What is a Subconjunctival Hemorrhage?
Subconjunctival hemorrhage is when one or more blood spots appear on the white of your eye. The eye’s conjunctiva contains a lot of tiny blood vessels that can break. If they break, blood leaks between the conjunctiva and sclera. This bleeding is the bright red spot that you see on the white of your eye.
These blood spots can look scary. But a subconjunctival hemorrhage is usually harmless and often heals on its own.
What are subconjunctival hemorrhage symptoms?
Usually the only symptom of subconjunctival hemorrhage is a red spot in your eye. In fact, you may not know you have it until you look in the mirror. Occasionally, you may experience a very mild irritation of the eye.
Subconjunctival hemorrhage causes
Coughing, sneezing, straining, or other similar actions most commonly cause subconjunctival hemorrhages. This is because they briefly raise blood pressure in your veins. That quick pressure rise can cause capillaries to break.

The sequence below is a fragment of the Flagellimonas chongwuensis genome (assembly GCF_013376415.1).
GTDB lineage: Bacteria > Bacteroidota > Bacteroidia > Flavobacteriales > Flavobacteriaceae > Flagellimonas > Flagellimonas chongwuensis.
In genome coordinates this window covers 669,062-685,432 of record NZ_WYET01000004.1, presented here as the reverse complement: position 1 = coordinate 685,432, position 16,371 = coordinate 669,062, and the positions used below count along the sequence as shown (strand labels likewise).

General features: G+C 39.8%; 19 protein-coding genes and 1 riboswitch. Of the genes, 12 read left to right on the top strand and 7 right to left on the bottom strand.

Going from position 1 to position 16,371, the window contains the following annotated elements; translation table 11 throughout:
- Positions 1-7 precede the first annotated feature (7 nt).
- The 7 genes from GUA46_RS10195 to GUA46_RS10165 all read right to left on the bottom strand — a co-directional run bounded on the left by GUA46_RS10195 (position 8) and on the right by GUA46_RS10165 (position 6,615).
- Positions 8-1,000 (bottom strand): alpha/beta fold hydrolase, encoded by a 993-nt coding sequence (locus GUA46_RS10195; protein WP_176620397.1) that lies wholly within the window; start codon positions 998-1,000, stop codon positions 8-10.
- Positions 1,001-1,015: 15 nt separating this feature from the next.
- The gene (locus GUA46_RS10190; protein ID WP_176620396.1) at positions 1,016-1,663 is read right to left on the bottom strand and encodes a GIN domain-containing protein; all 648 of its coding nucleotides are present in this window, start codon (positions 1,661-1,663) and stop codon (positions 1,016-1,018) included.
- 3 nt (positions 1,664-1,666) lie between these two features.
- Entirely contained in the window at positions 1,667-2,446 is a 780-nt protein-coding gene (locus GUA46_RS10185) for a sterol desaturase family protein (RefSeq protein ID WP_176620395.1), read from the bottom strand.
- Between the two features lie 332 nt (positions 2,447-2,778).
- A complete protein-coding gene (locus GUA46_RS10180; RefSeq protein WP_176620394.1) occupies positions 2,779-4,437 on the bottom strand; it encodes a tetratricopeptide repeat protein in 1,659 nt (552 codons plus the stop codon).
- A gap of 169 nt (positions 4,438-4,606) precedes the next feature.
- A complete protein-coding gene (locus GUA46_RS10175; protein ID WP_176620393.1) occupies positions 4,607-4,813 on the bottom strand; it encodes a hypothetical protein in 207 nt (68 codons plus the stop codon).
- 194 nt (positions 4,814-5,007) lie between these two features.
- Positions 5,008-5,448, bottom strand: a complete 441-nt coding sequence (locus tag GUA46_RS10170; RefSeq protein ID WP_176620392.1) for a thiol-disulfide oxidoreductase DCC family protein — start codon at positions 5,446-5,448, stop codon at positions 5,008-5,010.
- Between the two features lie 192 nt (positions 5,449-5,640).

Trauma to the eye can also cause subconjunctival hemorrhage. Even rubbing your eyes too hard might cause capillaries to break.
Less common causes of subconjunctival hemorrhage include:
- high blood pressure
- medicines that can make you bleed easily (such as aspirin or blood thinners like Coumadin)
Rarely, subconjunctival hemorrhage is caused by a blood clotting disorder or other blood problem that affects your whole body.
A subconjunctival hemorrhage should heal on its own without treatment. Depending on how big your spot is, this may take a few days or a few weeks.
If your eye feels irritated, you may use artificial tears.
If you get subconjunctival hemorrhages often, your ophthalmologist will talk with you about further testing.